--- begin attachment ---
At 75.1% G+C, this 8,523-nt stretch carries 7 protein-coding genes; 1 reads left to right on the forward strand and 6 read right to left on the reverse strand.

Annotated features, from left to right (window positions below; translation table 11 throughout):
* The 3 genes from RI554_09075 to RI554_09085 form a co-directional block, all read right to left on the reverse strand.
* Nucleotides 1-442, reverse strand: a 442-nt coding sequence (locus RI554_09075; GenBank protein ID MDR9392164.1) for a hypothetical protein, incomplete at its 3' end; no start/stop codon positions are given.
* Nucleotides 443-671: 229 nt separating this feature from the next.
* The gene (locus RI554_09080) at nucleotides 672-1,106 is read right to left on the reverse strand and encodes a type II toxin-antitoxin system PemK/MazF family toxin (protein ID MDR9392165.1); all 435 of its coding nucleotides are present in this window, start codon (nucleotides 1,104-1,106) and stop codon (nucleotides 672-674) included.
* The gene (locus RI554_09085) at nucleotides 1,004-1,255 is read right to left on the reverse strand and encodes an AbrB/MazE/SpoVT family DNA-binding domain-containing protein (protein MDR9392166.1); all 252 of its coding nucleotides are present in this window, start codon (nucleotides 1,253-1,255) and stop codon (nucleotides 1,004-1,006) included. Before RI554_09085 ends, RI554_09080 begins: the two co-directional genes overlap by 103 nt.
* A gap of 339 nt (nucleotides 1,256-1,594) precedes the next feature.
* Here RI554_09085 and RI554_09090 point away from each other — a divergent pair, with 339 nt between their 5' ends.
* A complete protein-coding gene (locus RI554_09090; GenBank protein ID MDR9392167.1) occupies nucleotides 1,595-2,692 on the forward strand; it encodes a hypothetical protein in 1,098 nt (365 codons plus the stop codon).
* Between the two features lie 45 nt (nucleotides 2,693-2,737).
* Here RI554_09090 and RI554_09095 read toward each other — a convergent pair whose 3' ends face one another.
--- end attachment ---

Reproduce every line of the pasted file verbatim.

At 75.1% G+C, this 8,523-nt stretch carries 7 protein-coding genes; 1 reads left to right on the forward strand and 6 read right to left on the reverse strand.

Annotated features, from left to right (window positions below; translation table 11 throughout):
* The 3 genes from RI554_09075 to RI554_09085 form a co-directional block, all read right to left on the reverse strand.
* Nucleotides 1-442, reverse strand: a 442-nt coding sequence (locus RI554_09075; GenBank protein ID MDR9392164.1) for a hypothetical protein, incomplete at its 3' end; no start/stop codon positions are given.
* Nucleotides 443-671: 229 nt separating this feature from the next.
* The gene (locus RI554_09080) at nucleotides 672-1,106 is read right to left on the reverse strand and encodes a type II toxin-antitoxin system PemK/MazF family toxin (protein ID MDR9392165.1); all 435 of its coding nucleotides are present in this window, start codon (nucleotides 1,104-1,106) and stop codon (nucleotides 672-674) included.
* The gene (locus RI554_09085) at nucleotides 1,004-1,255 is read right to left on the reverse strand and encodes an AbrB/MazE/SpoVT family DNA-binding domain-containing protein (protein MDR9392166.1); all 252 of its coding nucleotides are present in this window, start codon (nucleotides 1,253-1,255) and stop codon (nucleotides 1,004-1,006) included. Before RI554_09085 ends, RI554_09080 begins: the two co-directional genes overlap by 103 nt.
* A gap of 339 nt (nucleotides 1,256-1,594) precedes the next feature.
* Here RI554_09085 and RI554_09090 point away from each other — a divergent pair, with 339 nt between their 5' ends.
* A complete protein-coding gene (locus RI554_09090; GenBank protein ID MDR9392167.1) occupies nucleotides 1,595-2,692 on the forward strand; it encodes a hypothetical protein in 1,098 nt (365 codons plus the stop codon).
* Between the two features lie 45 nt (nucleotides 2,693-2,737).
* Here RI554_09090 and RI554_09095 read toward each other — a convergent pair whose 3' ends face one another.